Olympic swimmer Michael Phelps and his coach, Bob Bowman.
Photo courtesy of Aqua Sphere
By Ben Geier
August 5, 2014

Michael Phelps won six gold medals at the 2004 Athens Olympics along with two bronze. He won a record eight gold medals at the 2008 Beijing Olympics. He won four more gold at the 2012 Olympics in London, plus two silvers. He did all of that wearing Speedos.

But he won’t be wearing Speedo clothing if he makes it to the 2016 Games in Rio.

Phelps — who retired after London, only to announce a comeback in April of this year — signed a new deal with Aqua Sphere, a swim clothing and equipment company. Until recently, Aqua Sphere hadn’t put much emphasis on the elite swim market, but it now has the greatest swimmer of all-time as its chief spokesman.

“This is huge for us,” said CEO Dan Rockwell. “We’re relatively speaking a newcomer.”

Aqua Sphere already has a suit approved by FINA, the governing body for competitive swimming, that Phelps will wear in competition starting next year. The company has worked with Phelps and his coach Bob Bowman to design and tweak the suit.

Perhaps more importantly for the manufacturer, though, is the performance swimwear that Phelps will help design, giving it a new high-profile product line. The new line won’t be available in 2014, but Rockwell hinted that it will likely be available early next year.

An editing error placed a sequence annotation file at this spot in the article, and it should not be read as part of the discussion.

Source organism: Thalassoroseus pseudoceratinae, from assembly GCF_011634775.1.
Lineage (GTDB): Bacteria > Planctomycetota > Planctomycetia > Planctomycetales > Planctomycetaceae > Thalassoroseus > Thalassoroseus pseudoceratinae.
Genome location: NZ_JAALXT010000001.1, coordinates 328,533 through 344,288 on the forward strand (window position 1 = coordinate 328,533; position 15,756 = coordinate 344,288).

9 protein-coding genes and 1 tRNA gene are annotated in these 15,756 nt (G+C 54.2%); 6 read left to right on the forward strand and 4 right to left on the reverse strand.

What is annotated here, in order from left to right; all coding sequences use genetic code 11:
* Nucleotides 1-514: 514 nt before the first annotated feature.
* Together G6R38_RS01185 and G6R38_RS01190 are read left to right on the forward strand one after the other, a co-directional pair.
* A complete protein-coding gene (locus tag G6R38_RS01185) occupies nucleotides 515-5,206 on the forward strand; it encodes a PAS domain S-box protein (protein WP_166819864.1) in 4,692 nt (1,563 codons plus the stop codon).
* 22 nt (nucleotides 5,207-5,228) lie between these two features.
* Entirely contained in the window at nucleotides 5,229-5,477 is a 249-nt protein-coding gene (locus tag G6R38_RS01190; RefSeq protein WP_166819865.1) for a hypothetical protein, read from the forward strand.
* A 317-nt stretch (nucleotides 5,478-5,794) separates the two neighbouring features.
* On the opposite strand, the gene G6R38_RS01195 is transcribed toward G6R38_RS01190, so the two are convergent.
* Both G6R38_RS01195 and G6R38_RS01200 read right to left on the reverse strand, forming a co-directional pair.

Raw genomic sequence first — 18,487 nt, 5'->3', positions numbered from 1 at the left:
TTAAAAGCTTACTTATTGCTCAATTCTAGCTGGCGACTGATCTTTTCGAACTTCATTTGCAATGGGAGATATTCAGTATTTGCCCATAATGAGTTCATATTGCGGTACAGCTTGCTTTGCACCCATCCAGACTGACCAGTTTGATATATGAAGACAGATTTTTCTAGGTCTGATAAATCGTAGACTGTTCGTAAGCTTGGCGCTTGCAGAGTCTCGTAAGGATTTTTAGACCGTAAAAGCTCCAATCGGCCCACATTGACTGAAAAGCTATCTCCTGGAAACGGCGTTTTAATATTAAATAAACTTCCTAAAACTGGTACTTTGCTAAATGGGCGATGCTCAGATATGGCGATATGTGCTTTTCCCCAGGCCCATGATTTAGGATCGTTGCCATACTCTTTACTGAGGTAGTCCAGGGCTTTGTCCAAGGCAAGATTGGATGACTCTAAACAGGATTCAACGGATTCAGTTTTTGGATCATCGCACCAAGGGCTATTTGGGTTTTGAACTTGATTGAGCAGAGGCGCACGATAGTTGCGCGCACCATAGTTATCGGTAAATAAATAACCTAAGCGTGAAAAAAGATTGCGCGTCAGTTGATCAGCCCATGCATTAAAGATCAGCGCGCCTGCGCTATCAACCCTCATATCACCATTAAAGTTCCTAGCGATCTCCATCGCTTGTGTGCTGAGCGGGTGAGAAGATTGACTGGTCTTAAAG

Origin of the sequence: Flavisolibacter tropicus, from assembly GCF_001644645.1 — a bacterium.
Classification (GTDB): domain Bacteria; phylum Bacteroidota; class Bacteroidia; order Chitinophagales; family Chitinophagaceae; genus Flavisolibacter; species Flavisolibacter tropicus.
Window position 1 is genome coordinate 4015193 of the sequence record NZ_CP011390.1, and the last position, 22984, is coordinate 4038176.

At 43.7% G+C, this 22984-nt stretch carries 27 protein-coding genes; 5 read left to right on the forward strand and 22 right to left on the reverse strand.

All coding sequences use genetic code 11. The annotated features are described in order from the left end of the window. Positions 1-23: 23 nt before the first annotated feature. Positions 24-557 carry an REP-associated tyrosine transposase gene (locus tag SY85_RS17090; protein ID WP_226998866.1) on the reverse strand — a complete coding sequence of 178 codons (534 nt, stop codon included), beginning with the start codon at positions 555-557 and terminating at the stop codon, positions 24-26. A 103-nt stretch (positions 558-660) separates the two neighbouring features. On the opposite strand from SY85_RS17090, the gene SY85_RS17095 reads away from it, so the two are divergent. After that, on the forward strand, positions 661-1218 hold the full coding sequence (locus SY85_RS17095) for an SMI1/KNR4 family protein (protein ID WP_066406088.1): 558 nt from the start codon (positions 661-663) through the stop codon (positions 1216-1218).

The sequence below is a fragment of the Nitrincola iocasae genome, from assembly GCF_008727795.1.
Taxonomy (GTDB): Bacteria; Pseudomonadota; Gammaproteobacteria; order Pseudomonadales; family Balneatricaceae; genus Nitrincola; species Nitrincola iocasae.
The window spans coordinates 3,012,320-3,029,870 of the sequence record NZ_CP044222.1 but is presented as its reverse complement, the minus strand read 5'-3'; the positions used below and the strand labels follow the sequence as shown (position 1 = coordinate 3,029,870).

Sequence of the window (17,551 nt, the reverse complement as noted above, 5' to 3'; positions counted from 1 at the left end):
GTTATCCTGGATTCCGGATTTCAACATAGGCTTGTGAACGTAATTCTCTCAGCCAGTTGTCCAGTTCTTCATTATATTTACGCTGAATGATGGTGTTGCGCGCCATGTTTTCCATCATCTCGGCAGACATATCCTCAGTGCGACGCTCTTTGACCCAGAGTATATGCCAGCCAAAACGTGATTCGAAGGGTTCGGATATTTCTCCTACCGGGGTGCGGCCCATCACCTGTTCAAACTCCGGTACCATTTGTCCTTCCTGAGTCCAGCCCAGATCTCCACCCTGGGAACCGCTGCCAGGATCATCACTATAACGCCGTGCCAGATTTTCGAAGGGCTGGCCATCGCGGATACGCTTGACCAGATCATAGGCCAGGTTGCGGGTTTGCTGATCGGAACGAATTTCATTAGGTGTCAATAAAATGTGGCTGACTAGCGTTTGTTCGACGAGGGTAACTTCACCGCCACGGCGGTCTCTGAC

“What we’re not going to do is just take existing products and slap his name on it,” he said.

Phelps’ agent, Peter Carlisle, said the ability to be more than just a paid endorser was important for Phelps and Bowman.

“They can focus on some of the competitive products, but they can also promote the sport more generally,” he said.

Rockwell agreed that this deal created an opportunity for the Phelps and Bowman that they might not have had at a bigger manufacturer. How much the deal is worth was not disclosed.

“There’s things that Michael and Bob want to do for swimming,” he said. “They want to create products that they have input into.”

In addition to the line of competitive swimwear, Phelps will also be working with Aqua Sphere, a subsidiary of Aqualung, a French company, on a line of learn-to-swim products. Training aids and products for keeping kids afloat while they’re learning are among the possibilities.

Phelps and his foundation have done a lot of work with the Boys and Girls Club, Carlisle said, not only to get kids into swimming but to promote basic water safety. With the Aqua Sphere’s partnership, he hopes that the programs the foundation hosts will go a step further and solve a problem for kids getting into swimming — the need for equipment.

“It’s such an obvious need that is so easily addressed if a company shares that vision.” he said.





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